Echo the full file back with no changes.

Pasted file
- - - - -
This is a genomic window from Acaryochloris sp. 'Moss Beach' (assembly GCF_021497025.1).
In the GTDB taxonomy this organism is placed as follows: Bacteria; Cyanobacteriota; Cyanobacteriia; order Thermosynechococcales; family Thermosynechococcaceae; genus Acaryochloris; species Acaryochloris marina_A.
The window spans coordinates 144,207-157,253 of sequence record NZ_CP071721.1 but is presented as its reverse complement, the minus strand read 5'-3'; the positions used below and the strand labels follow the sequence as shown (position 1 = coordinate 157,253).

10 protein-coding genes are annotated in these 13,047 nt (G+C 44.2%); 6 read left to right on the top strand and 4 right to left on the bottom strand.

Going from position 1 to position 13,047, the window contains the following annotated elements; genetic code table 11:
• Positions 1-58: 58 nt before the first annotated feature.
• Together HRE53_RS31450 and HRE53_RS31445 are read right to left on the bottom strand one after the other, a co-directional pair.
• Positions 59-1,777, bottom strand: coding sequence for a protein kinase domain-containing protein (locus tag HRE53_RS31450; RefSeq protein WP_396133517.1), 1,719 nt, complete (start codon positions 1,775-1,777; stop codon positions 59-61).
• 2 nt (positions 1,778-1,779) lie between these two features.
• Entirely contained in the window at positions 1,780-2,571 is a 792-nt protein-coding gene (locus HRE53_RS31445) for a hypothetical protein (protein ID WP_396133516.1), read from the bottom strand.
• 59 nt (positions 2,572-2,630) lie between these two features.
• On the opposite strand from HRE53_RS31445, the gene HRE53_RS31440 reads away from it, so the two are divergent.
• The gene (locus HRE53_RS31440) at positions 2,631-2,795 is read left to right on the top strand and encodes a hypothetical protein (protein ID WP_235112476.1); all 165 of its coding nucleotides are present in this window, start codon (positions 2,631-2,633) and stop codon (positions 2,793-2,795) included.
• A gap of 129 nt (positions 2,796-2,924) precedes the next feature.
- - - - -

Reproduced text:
This is a genomic window from Acaryochloris sp. 'Moss Beach' (assembly GCF_021497025.1).
In the GTDB taxonomy this organism is placed as follows: Bacteria; Cyanobacteriota; Cyanobacteriia; order Thermosynechococcales; family Thermosynechococcaceae; genus Acaryochloris; species Acaryochloris marina_A.
The window spans coordinates 144,207-157,253 of sequence record NZ_CP071721.1 but is presented as its reverse complement, the minus strand read 5'-3'; the positions used below and the strand labels follow the sequence as shown (position 1 = coordinate 157,253).

10 protein-coding genes are annotated in these 13,047 nt (G+C 44.2%); 6 read left to right on the top strand and 4 right to left on the bottom strand.

Going from position 1 to position 13,047, the window contains the following annotated elements; genetic code table 11:
• Positions 1-58: 58 nt before the first annotated feature.
• Together HRE53_RS31450 and HRE53_RS31445 are read right to left on the bottom strand one after the other, a co-directional pair.
• Positions 59-1,777, bottom strand: coding sequence for a protein kinase domain-containing protein (locus tag HRE53_RS31450; RefSeq protein WP_396133517.1), 1,719 nt, complete (start codon positions 1,775-1,777; stop codon positions 59-61).
• 2 nt (positions 1,778-1,779) lie between these two features.
• Entirely contained in the window at positions 1,780-2,571 is a 792-nt protein-coding gene (locus HRE53_RS31445) for a hypothetical protein (protein ID WP_396133516.1), read from the bottom strand.
• 59 nt (positions 2,572-2,630) lie between these two features.
• On the opposite strand from HRE53_RS31445, the gene HRE53_RS31440 reads away from it, so the two are divergent.
• The gene (locus HRE53_RS31440) at positions 2,631-2,795 is read left to right on the top strand and encodes a hypothetical protein (protein ID WP_235112476.1); all 165 of its coding nucleotides are present in this window, start codon (positions 2,631-2,633) and stop codon (positions 2,793-2,795) included.
• A gap of 129 nt (positions 2,796-2,924) precedes the next feature.